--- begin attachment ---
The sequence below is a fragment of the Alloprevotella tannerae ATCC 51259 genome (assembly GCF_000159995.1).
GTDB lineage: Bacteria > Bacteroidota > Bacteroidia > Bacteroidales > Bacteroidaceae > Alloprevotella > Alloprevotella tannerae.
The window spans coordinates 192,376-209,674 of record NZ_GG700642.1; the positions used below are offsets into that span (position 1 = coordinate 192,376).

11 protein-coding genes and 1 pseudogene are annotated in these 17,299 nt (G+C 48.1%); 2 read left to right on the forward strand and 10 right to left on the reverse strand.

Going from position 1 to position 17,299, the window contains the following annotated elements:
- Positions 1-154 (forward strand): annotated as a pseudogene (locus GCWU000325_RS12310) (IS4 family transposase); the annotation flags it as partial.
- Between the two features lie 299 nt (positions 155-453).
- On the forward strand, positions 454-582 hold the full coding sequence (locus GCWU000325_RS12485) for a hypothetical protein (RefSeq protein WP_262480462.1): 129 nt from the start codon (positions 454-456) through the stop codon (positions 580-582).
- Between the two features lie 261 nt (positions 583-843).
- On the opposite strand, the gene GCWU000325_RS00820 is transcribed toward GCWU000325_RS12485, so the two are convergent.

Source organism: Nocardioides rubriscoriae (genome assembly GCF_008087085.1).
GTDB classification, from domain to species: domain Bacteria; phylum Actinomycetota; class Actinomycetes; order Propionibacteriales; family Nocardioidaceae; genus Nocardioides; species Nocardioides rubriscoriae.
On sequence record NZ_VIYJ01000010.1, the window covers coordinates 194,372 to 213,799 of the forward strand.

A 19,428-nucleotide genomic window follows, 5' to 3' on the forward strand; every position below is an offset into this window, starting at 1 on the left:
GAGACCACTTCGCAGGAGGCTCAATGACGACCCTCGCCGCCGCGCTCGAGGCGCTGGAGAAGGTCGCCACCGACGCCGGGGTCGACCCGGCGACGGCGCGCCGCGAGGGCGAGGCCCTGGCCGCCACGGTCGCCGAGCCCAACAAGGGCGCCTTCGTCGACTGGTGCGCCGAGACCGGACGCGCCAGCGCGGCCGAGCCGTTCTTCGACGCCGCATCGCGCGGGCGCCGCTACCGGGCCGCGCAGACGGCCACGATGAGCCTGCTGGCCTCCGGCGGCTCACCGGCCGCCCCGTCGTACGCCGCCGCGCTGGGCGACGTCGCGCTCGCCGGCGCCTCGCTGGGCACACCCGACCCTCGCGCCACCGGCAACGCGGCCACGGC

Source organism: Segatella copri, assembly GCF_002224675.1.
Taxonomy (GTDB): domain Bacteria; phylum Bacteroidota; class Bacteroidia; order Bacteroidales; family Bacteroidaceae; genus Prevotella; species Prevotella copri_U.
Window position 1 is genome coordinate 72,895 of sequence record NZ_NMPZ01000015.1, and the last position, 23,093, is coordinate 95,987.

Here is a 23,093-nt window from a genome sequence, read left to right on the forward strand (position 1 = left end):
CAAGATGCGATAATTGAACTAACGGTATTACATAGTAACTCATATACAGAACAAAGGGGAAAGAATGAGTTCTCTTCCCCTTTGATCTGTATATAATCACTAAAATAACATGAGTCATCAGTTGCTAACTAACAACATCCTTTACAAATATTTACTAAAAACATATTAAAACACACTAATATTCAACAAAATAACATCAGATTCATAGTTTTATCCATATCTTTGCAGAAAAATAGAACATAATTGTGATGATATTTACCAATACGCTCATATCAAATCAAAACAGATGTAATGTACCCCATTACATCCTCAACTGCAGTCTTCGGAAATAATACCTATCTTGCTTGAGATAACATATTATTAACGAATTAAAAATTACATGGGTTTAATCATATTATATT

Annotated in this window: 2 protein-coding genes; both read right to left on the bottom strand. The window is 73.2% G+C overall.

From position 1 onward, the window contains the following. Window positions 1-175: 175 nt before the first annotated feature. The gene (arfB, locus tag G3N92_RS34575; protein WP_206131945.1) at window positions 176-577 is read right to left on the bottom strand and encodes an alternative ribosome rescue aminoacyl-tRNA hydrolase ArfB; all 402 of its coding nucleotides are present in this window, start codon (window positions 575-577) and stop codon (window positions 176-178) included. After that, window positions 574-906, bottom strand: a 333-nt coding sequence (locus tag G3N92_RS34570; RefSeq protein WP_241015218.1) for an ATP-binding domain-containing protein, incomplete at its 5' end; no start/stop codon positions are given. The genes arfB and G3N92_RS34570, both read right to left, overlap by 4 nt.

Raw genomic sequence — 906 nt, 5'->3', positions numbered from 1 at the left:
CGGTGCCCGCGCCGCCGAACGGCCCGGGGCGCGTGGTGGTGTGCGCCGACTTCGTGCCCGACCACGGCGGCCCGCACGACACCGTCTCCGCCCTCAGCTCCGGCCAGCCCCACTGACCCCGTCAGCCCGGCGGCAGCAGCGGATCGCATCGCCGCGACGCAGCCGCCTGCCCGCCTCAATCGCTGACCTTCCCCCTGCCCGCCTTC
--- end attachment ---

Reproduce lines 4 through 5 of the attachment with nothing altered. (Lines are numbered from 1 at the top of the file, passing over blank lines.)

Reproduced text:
11 protein-coding genes and 1 pseudogene are annotated in these 17,299 nt (G+C 48.1%); 2 read left to right on the forward strand and 10 right to left on the reverse strand.

Going from position 1 to position 17,299, the window contains the following annotated elements: